On 31 October 2013, a 19-year-old Cambodian migrant garment worker in Malaysia who was jailed since early September, while suffering from an undisclosed illness, because she did not have appropriate work visa paperwork was released. The garment worker Sry Ratha was was arrested by immigration police in Malaysia in September after Honsin Apparel Sdn Bhd - the Nike supplier that employed her - sent her on a bus from Malaysia back to Cambodia after failed health screenings resulted in the revocation of Ratha's work visa.
CCC partners, the Cambodian Community Legal Education Center (CLEC) stated that Sry Ratha arrived at work on 14 July, 2011 at Honsin Apparel Sdn. Bhd. in Batu Pahat, where she has been working ever since. Sry Ratha reportedly did not pass her annual health test conducted by Fomena Sdn. Bhd. However the reason why Sry Ratha failed her health test remains unclear as she was never provided with any documentation and it does not appear that she has any communicable disease that should lead to detention or deportation. Sry Ratha had left Cambodia in good health and had been working and living in Malaysia for two years already. As a result of this alleged failure of the health check, her work permit was canceled before arrangement for her return to Cambodia was made.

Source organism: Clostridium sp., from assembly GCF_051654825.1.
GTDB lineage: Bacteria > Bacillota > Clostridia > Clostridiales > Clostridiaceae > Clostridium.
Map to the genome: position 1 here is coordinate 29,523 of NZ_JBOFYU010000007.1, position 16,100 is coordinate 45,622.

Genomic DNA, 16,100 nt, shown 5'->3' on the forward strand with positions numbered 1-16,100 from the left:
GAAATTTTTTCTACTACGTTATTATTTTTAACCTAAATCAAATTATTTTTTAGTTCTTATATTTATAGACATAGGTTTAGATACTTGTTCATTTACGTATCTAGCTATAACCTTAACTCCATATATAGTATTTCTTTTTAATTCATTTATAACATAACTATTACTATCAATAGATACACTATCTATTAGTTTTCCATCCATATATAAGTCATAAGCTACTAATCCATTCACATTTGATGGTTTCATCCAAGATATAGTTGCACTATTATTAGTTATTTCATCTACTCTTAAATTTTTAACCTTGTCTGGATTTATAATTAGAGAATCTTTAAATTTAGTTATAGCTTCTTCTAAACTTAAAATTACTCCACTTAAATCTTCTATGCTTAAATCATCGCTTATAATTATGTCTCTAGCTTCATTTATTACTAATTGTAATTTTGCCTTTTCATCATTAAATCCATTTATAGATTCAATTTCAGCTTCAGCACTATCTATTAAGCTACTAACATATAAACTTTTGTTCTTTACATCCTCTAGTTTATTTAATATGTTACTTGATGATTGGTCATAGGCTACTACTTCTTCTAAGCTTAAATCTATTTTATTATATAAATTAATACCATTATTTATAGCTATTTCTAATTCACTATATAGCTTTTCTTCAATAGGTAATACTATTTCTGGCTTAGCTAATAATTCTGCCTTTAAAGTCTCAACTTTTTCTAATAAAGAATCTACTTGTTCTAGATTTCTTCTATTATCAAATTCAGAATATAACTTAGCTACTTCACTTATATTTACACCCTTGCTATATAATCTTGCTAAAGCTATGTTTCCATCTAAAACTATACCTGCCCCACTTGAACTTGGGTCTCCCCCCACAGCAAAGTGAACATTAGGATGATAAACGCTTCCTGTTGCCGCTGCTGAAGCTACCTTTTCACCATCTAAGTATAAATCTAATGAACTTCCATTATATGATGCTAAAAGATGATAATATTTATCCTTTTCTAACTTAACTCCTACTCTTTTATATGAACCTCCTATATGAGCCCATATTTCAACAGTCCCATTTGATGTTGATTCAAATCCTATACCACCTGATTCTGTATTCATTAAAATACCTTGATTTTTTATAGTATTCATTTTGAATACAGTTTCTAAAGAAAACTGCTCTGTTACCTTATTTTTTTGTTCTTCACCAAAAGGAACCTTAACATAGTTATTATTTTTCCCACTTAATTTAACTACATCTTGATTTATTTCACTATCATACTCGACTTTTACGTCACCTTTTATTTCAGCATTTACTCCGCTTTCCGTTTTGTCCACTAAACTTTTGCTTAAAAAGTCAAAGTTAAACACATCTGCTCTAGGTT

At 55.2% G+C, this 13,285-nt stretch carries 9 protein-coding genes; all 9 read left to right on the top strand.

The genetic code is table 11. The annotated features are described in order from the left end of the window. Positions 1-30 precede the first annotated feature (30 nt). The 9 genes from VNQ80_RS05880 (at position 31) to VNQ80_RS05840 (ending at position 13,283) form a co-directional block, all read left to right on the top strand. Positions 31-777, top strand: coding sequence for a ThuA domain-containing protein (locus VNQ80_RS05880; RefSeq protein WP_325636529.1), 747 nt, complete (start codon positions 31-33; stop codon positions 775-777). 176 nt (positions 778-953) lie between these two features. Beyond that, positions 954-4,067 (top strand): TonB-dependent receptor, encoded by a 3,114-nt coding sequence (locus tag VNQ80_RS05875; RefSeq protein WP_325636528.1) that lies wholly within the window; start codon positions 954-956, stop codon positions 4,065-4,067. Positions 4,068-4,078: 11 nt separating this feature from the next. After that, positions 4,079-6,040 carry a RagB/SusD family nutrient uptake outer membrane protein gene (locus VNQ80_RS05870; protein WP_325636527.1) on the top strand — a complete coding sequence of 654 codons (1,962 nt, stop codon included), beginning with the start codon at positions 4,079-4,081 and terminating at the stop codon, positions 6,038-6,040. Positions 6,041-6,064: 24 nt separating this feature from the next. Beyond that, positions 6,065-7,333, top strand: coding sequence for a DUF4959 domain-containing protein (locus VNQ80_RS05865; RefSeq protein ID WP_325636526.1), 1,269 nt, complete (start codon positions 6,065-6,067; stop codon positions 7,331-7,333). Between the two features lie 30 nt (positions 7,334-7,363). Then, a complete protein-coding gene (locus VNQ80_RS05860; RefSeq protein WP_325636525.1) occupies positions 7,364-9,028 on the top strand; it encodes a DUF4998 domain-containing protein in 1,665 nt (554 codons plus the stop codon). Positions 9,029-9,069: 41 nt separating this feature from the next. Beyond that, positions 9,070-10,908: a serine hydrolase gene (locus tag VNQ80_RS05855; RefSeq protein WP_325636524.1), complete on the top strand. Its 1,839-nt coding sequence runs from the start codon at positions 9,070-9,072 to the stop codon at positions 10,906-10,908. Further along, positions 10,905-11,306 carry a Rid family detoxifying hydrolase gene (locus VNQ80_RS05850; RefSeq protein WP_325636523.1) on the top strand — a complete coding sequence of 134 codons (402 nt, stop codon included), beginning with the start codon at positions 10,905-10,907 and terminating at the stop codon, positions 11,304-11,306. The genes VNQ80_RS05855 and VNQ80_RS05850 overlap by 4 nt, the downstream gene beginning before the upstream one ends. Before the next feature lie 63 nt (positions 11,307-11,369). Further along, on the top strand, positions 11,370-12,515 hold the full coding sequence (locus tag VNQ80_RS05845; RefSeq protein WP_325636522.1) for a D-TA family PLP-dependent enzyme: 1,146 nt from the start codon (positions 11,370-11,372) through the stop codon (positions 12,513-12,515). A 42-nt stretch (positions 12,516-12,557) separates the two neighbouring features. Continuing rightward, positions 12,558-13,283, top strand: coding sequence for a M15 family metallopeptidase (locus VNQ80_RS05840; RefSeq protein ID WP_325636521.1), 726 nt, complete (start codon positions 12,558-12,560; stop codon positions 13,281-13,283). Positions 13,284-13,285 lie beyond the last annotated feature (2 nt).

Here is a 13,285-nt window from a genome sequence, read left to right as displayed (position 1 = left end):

On September 9, 2013 Sry Ratha together with Honsin Apparel management contacted the authorities in person to obtain documents to allow her to return to Cambodia, clearly demonstrating that she had no intention to break the law by remaining in Malaysia after the cancellation of her work permit. Despite this Sry Ratha was immediately arrested and was held in prison for over three months. According to CLEC, this action is a clear example of the type of persecution and danger that awaits Cambodian migrant workers in Malaysia – and a further example of how the respective governments have failed to put in place the proper safeguards to
ensure safe employment for Cambodians in Malaysia.
Honsin Apparel Sdn Bhd is one of 22 contract factories in Malaysia affiliated with Nike, employing 8,255 workers, about three-quarters of them migrants. Nearly all of the Nike contract factories in Malaysia, including Honsin Apparel Sdn Bhd, produce apparel for export.
More info on the case at the website of CLEC
Background: Migrant workers in Malaysia
Malaysia has around 2.3 million documented migrant workers. While the Malaysian constitution states that “All Persons are equal before the law and is entitled to equal protection of the law” Malaysia has introduced legislation that in its implementation discriminates against migrant workers.
For example migrants have to pay extra for health care, and face widespread wage deductions and discrimination in wage payments.
Discrimination also occurs to migrant workers when Malaysian officials fail to prevent or facilitate the wrongful deduction from wages of migrant workers; like the deduction of recruitment agency fees/payments and accommodation, all of which requires not just consent of the workers but also the permission from the Malaysian government.
Malaysia’s failure is the omission to act against this practice, or the giving of permission irrespective of the fact that the worker disagrees.